“With more 3.4 million square nautical miles (4 million square miles) of ocean, the U.S. EEZ is larger than the land area of all 50 states combined and is one of the largest EEZs in the world,” says the NOAA.
They point out that only about 40 percent of it has been mapped, but that doesn’t stop America from claiming it.
Part of the reason the US EEZ is so large is because “This area includes Puerto Rico, Guam, American Samoa, the U.S. Virgin Islands, the Northern Mariana Islands, and other U.S. possessions.”
Now, how about Europe? Facts in this case are harder to find, because Europe is not a country but rather a collection of countries, and even those aren’t always on the same page (see the EU discussion above).
Together, that makes 6.5 million, which is far larger than the US already, and the other 45-ish European countries aren’t even included. Granted, Britain and France are two of the biggest seafaring powers in Europe with long coastlines, so they likely have more than their share.
But the bottom line is that the US loses on this front.
The next measure of size you might use is population, and here Europe beats the United States handily.
“Even though the United States is the third-most highly populated country on the planet, it is not more populous than Europe,” explains WorldAtlas. “The United States has a population of over 327 million people, while Europe is home to more than 741 million individuals. Over 11% of the total world’s population resides in Europe.”
Because of this, the population densities of the two areas differ significantly. Says WorldAtlas again, “Europe has a population density of 188 individuals per square mile while that of the United States is 87 individuals per square mile.”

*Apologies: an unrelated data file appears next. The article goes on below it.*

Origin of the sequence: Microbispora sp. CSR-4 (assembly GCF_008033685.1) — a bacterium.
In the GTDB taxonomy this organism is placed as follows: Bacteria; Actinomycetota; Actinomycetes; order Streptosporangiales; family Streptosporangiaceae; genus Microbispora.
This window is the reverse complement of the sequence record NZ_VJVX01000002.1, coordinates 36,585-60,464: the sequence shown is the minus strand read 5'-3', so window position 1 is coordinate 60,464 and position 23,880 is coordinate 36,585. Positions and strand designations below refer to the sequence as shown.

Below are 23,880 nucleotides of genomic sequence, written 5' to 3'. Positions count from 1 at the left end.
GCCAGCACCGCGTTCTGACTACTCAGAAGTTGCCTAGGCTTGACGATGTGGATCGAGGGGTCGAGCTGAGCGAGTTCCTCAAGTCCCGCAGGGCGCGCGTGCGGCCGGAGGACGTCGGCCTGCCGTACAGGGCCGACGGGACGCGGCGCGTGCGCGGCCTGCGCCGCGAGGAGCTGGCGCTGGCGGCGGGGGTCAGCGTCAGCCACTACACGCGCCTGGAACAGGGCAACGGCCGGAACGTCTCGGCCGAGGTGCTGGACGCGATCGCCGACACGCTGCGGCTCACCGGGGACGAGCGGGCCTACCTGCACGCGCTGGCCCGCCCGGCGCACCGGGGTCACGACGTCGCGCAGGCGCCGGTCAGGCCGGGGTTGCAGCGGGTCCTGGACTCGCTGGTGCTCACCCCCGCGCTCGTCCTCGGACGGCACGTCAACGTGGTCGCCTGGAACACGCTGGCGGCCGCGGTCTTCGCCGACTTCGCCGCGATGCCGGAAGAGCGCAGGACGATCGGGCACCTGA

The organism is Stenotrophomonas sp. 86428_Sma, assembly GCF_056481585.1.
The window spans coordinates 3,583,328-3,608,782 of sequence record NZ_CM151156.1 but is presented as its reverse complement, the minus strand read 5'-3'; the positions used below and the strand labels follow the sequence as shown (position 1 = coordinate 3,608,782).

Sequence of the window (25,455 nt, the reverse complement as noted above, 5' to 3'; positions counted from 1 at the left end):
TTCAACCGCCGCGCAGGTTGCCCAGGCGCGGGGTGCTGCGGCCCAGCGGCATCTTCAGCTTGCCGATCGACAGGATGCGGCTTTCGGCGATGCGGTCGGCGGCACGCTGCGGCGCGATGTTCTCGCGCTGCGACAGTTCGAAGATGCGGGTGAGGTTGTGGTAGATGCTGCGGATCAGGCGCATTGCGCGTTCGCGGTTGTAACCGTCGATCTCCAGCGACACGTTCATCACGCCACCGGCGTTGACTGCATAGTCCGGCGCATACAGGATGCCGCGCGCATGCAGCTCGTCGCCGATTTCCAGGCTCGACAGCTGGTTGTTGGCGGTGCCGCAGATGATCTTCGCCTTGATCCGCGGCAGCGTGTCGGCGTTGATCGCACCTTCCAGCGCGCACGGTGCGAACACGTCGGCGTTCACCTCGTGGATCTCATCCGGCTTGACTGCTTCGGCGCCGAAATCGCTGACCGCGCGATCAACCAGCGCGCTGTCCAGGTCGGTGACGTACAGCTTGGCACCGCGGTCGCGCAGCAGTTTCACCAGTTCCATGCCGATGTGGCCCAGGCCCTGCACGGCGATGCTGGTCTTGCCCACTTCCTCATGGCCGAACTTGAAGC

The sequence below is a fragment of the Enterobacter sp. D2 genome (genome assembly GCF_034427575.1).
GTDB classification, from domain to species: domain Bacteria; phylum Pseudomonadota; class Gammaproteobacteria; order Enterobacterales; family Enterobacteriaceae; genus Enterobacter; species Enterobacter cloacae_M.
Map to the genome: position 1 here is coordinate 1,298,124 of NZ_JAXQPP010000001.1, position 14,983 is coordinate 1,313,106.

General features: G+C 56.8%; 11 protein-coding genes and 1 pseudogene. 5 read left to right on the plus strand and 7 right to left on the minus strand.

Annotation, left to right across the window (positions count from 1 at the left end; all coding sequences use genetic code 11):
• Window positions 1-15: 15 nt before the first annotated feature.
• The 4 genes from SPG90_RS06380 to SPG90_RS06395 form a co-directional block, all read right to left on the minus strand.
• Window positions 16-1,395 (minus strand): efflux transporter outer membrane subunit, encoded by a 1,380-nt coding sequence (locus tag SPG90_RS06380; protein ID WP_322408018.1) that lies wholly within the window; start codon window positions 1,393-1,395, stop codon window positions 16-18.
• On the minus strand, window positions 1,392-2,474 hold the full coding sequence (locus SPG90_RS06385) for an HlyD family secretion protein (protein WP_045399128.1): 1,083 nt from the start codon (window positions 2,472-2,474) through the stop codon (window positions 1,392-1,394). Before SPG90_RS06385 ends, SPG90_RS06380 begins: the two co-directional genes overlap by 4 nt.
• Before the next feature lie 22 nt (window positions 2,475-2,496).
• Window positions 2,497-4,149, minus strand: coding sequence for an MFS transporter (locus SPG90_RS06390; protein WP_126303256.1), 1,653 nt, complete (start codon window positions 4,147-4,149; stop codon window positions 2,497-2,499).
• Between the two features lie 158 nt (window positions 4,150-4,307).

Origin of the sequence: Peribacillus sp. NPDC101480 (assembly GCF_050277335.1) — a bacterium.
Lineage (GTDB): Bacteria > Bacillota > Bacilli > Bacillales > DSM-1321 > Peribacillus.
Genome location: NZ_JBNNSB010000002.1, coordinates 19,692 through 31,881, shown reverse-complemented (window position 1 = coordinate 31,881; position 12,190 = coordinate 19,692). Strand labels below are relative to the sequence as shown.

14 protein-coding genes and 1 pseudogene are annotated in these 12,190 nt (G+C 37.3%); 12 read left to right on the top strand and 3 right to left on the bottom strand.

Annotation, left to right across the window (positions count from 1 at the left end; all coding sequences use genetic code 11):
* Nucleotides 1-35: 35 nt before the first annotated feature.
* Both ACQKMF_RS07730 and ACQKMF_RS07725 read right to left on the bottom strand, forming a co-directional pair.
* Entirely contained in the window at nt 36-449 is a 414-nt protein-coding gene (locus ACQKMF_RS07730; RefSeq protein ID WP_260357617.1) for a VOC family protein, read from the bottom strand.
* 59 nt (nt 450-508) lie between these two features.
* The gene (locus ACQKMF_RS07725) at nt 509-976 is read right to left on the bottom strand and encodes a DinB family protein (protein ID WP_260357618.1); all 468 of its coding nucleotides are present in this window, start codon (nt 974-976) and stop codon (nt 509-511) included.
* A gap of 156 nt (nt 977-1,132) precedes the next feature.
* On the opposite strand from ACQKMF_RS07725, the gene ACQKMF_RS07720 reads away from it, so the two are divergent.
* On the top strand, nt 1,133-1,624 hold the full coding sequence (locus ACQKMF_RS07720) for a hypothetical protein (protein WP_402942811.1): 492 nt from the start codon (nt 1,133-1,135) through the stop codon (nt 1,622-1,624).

Even the European Union on its own beats the United States in terms of populace. It has a population of 448 million, which is still 121 million more than the US.
Most of the inhabitants of Europe live in Russia, Germany, the United Kingdom, France, Italy, Spain, Poland, Ukraine, Romania, and the Netherlands.
Number of Subsidiary Political Entities
Next up: how many distinct entities exist under the banners of the United States and Europe respectively? As discussed, Europe is a hard one to answer, because it ranges between 44 and 50 depending on whom you ask.
America isn’t that much easier, though. While the obvious reply is “fifty nifty United States, duh!” there’s also Washington DC as well as all the territories of the United States. If you take these together, the answer is well over 50.
That leaves us with one of two possible answers:
- They are equal if you don’t include Washington DC or the territories and you do include all of Europe’s disputed areas, or
- The United States wins if you take a straight-across approach to either one (no to the territories or yes to the territories)
As such, this one’s a bit more up in the air.
Europe and the USA: Futures Untold
There’s no saying what will happen in the future to change the balance of power between these two mostly friendly political bodies.
One thing to consider is that humanity is currently taking its first tentative steps out into the solar system. For now, the United States has a massive space advantage over every country except Russia, with China creeping up behind the two.
While ESA (the European Space Agency) is a player, it is lagging. Another thing to consider is who wields the biggest say on a global stage.
Since none of the states hold any clout in this respect, while Europe’s many countries have standing in the United Nations and other international bodies, it’s a safe bet that Europe is politically “larger” in presence, if not more powerful.
For now, the United States and Europe often align on political and social issues, especially Western Europe.
That makes it a wonderful place to travel from the Americas – and perhaps even stay awhile, no matter how big the country you’re coming from or headed to. Happy travels!